Robert Palazzo grew up in Dearborn, Mich., in the shadow of the Ford Motor Company, once the largest industrial complex in the world. He assumed, like most of his peers, he would work in the factory or study some facet of engineering in college.
“I grew up in an atmosphere of technology and innovation and those were the opportunities. We were motivated by the auto industry,” says Palazzo, who was appointed acting director of the new Center for Biotechnology and Interdisciplinary Studies last spring.
Little did he know that technology and innovation would, instead, take him to the ocean shore at the Woods Hole Marine Biological Laboratory in Massachusetts where he continues his research collaborations as a world-recognized cell biologist.
Palazzo received his bachelor’s degree in biology and doctorate in biological sciences from Wayne State University in 1979 and 1984, respectively.
Not certain what direction he wanted to pursue when he first entered college, Palazzo was accepted as an undergraduate at Wayne State initially as an undeclared major. There he peered into an electron microscope for the first time and entered the fascinating world of a living cell.
As a doctoral student in the early 1980s, Palazzo was in the midst of a technological revolution. New high-tech light microscopes hooked up to newly available computer-enhanced video allowed biologists to see highly organized subcellular structures in living cells in exquisite detail.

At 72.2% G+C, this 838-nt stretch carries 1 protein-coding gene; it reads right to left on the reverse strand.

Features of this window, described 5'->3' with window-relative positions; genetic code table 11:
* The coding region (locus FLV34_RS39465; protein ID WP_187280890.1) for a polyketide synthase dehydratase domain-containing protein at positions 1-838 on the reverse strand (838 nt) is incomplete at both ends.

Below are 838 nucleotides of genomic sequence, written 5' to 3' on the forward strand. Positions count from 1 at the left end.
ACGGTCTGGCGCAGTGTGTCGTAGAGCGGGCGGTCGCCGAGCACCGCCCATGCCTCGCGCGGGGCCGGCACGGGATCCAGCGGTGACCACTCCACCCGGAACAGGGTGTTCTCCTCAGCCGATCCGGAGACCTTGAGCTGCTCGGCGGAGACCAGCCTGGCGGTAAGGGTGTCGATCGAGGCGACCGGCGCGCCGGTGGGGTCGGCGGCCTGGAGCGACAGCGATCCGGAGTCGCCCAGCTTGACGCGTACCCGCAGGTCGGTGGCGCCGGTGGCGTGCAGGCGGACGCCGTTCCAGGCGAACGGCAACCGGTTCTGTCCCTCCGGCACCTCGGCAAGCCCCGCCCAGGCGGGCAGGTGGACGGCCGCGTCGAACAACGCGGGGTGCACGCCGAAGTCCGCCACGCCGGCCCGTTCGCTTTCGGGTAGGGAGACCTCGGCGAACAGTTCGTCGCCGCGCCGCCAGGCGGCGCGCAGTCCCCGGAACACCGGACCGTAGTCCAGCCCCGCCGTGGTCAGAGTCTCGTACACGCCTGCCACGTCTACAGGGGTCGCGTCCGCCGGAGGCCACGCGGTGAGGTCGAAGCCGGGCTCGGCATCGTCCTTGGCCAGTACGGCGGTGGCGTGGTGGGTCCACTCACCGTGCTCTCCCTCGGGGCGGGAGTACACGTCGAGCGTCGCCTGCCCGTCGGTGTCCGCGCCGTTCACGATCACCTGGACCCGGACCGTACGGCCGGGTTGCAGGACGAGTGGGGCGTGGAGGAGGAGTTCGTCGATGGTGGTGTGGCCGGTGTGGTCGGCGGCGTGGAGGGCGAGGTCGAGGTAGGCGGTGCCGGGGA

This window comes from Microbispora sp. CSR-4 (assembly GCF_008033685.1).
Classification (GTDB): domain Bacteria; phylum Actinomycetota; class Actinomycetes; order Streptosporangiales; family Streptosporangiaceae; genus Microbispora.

“I saw things myself just as they were being discovered,” he says. “At that point, I stopped thinking about career paths. I was doing exactly what I wanted to do.”
In the mid-1980s, Palazzo conducted postdoctoral research at the University of Virginia and Woods Hole, where he turned his attention to the unfertilized eggs of surf clams as a model system to study centrosomes, little-known cellular structures that play a key role in the separation of chromosomes during cell replication. The research could eventually provide insight into how tumors are formed and ultimately lead to new therapeutic cancer drugs.
“Abnormal chromosome separation is one theory of how cancer cells arise,” Palazzo says.
Palazzo became professor of molecular biosciences at the University of Kansas in 1992. He joined Rensselaer as professor and biology chair in August 2002.
As acting director of the biotechnology center, Palazzo takes on expanded responsibilities in executing the university’s overall priority in biotechnology research. He coordinates and develops the center’s research programs and core facilities during a critical phase of the center’s growth.
One major goal, he says, will be to build a new community of researchers biologists, physicists, chemists, engineers, computer scientists, and mathematicians operating in tandem with a main emphasis on quantitative approaches to the study of life sciences.
Under his leadership as chair of the biology department, Rensselaer has recruited seven biology faculty members in the last two years. Palazzo also has been instrumental in significantly enhancing total research awards from the National Institutes of Health, the primary sponsor of research in the life sciences. The university has grown from $400,000 in total awards three years ago to more than $24 million today, with a projected amount approaching $30 million.
“Rensselaer’s significant investments in biotechnology are beginning to pay off,” Palazzo says. “With excellent new faculty and with a focus on interdisciplinary research, we are well-positioned to make major scientific contributions in the future.”
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